Mint on fire! (Hummingbird trumpet mint)

Monardella macrantha Marian Sampson Plant Select

Photo: Panayoti Kelaidis

Monardella macrantha ‘Marian Sampson’ is a perennial native to the higher mountainous regions of California. It is a selection made by Ed Sampson, a native plant enthusiast and nursery owner, in honor of his wife. He selected it from straight species because of its excellent adaptability at different elevations and with the cooperation of Nevin Smith of Suncrest Nursery in Watsonville, CA introduced it to the gardening world. Plant Select® has chosen to recommend it for our gardening environment for the exact same reasons.

Mondardella macrantha ‘Marian Sampson’ is renowned for firecracker-red tubular flowers that form in clusters at the end of each stem. This little rock garden gem will set the garden ablaze with non-stop color beginning in late spring clear through to frost. It hugs the ground spreading moderately & spilling gracefully over rocks & ledges. But don’t think rock gardens are the only use for Monardella, you can use it in containers to trail over the edge with fiery drama.

The sweet nectar rich flowers attract hummingbirds by the score. It’s a veritable bird feeding fly-by dispensary of delight for the hummers! Because of its prolific flower production, it can be a short lived perennial lasting only a season or two, but what beautiful seasons they are. Plant some Monardella in your garden, then sit back to revel at the hummingbird hunger games, the odds are definitely in your favor!

View the plant profile here.

Hummingbird trumpet mint
Monardella macrantha ‘Marian Sampson’
Perennial
Height: 4-6″
Width: 8-12″
Blooms: Late Spring through summer
Sun:  Partial sun
Water: Moderate to dry
Hardiness: USDA Zones 5b-9
Culture: Clay, loam or sandy soil

Thanks to Diana Reavis, Eason Horticultural Resources, for this news story.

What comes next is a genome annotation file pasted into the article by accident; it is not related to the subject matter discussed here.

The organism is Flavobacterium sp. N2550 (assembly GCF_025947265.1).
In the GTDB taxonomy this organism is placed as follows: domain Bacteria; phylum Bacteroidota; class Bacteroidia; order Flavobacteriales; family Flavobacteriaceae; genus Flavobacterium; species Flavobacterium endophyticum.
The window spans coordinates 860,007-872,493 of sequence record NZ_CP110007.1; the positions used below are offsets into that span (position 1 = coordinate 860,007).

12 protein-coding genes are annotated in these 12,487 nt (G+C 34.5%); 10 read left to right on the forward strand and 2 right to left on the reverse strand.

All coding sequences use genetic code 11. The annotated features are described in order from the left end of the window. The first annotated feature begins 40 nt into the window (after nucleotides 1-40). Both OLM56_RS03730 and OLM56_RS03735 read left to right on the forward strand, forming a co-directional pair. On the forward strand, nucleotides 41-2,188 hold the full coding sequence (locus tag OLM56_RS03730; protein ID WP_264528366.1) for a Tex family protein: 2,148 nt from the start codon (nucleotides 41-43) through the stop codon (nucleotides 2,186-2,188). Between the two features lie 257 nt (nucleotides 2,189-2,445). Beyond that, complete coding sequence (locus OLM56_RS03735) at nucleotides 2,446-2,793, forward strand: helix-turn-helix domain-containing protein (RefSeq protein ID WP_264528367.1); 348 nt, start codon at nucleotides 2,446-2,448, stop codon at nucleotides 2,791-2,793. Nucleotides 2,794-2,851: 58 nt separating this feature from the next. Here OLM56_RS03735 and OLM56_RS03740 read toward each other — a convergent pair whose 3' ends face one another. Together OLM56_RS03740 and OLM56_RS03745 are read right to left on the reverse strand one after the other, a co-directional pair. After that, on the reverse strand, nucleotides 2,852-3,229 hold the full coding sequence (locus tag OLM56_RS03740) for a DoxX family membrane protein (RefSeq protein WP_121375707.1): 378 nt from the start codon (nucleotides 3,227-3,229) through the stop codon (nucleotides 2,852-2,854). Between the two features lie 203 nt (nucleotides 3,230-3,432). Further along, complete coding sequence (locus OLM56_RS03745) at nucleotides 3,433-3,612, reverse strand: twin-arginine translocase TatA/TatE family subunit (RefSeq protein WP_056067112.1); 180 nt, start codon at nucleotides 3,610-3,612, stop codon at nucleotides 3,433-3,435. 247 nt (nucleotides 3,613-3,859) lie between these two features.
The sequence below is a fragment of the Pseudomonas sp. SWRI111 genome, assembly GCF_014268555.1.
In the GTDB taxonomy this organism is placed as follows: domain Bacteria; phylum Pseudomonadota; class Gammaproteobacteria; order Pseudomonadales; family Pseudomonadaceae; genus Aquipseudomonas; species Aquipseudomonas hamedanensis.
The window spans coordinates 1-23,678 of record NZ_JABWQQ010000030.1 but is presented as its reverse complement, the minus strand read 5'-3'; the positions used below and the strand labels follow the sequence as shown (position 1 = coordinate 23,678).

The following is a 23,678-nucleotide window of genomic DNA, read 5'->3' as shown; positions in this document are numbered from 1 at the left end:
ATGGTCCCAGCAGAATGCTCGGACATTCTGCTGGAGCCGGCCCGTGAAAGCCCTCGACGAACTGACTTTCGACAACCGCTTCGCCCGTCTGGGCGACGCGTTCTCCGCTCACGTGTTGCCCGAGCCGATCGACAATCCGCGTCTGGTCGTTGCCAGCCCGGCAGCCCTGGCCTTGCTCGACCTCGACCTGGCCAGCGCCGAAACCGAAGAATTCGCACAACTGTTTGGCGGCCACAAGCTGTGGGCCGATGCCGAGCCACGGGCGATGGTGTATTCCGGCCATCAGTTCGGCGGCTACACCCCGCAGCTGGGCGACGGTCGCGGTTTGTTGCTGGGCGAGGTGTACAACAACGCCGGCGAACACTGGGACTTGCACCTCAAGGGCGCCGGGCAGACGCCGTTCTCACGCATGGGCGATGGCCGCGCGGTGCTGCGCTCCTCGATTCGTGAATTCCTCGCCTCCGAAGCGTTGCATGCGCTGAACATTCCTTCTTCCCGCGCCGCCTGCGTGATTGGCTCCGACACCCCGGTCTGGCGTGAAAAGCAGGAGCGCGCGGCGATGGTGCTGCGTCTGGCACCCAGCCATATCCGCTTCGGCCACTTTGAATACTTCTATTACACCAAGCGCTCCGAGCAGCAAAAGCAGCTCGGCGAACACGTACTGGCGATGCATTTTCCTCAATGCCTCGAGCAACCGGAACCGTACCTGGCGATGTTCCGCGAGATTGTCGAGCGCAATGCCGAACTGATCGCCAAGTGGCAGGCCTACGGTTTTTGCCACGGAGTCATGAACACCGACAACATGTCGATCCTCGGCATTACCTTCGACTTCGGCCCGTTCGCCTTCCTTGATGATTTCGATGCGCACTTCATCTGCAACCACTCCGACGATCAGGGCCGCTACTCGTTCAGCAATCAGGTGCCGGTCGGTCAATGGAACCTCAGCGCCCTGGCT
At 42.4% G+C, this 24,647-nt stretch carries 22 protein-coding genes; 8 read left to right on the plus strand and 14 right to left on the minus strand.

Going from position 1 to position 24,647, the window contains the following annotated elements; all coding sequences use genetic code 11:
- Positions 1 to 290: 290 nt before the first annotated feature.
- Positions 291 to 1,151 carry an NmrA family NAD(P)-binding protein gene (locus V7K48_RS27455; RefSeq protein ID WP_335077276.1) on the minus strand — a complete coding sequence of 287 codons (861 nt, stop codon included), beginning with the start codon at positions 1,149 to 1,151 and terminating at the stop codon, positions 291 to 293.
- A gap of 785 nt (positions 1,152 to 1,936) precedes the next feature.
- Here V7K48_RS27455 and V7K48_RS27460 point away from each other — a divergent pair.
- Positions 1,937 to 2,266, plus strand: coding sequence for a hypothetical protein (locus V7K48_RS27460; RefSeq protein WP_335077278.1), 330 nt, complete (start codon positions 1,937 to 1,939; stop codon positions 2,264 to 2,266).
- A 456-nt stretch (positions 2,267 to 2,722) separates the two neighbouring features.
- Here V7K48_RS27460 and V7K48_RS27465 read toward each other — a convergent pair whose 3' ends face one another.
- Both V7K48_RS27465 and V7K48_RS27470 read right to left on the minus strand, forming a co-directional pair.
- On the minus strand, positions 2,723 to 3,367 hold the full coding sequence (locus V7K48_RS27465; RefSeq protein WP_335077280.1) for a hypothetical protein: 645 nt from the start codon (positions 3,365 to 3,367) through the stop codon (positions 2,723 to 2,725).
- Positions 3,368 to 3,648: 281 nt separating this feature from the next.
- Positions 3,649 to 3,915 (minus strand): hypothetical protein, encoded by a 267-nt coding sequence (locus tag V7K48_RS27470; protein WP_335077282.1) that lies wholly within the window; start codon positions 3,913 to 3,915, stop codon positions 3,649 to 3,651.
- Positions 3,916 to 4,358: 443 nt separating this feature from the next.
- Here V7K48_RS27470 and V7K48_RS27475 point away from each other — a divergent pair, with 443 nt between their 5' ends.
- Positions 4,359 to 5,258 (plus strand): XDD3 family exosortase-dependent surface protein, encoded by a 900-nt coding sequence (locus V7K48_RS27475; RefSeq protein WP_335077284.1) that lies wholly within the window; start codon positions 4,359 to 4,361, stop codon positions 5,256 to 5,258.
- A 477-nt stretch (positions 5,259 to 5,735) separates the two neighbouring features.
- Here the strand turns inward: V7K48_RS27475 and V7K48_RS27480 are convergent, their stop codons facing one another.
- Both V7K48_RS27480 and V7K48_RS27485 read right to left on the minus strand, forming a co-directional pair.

7 responses to “Mint on fire! (Hummingbird trumpet mint)”

  1. Linda Braddy says:

    I just got one of these plants yesterday (very excited about it!) and I’m arguing with myself as to where to put it… will it self-sow? As it is a mint, do I need to worry about runners or stolons under the soil helping it “take over”?
    Thanks,
    Linda

    • Pat Hayward says:

      Hi Linda, we can certainly understand your concerns, but there are many plants in the mint family that are well-behaved. Marian Sampson has been grown for many years in CA and shows absolutely no threat of running or self-sowing. In Colorado we’ve found it performs best in part shade, protected from the hottest part of the day. It also likes good drainage and not too much organic matter. (This is actually true of most of the plants in our program.) Hope this helps.

  2. Jacque says:

    Purchased three for a container. Beautiful plant

  3. Karan B. says:

    Very sad!! I discovered this surprising little beauty last year in the Northeast !!! Didn’t care that it didn’t come back this year despite the mild winter we had …. And note cannot find it anymore. The nurseries I found them in were underwhelmed by the performance and did not reorder. Short of moving to the mountains of CA … Does anyone know of a place to find these in my area??? I WILL travel for flowers I L~O~V~E !!

    And Linda B. … Rejoice if these spread !!! They are little gifts so … Let ’em sow … Let ’em sow !! Don’t hold them back any more !!
    (Anyone exposed to young kids will get that reference 😊 )

  4. Laura says:

    Hi I recently moved from Colorado to Idaho City, Idaho. It is a mountain town with long freezes and low temps around 0 in the coldest months. Can I grow this beautiful plant up here?

    • Pat Hayward says:

      You can, but you’d most likely have to treat it as an annual. It does bloom all season long, so you’ll get a lot of bang for the money.

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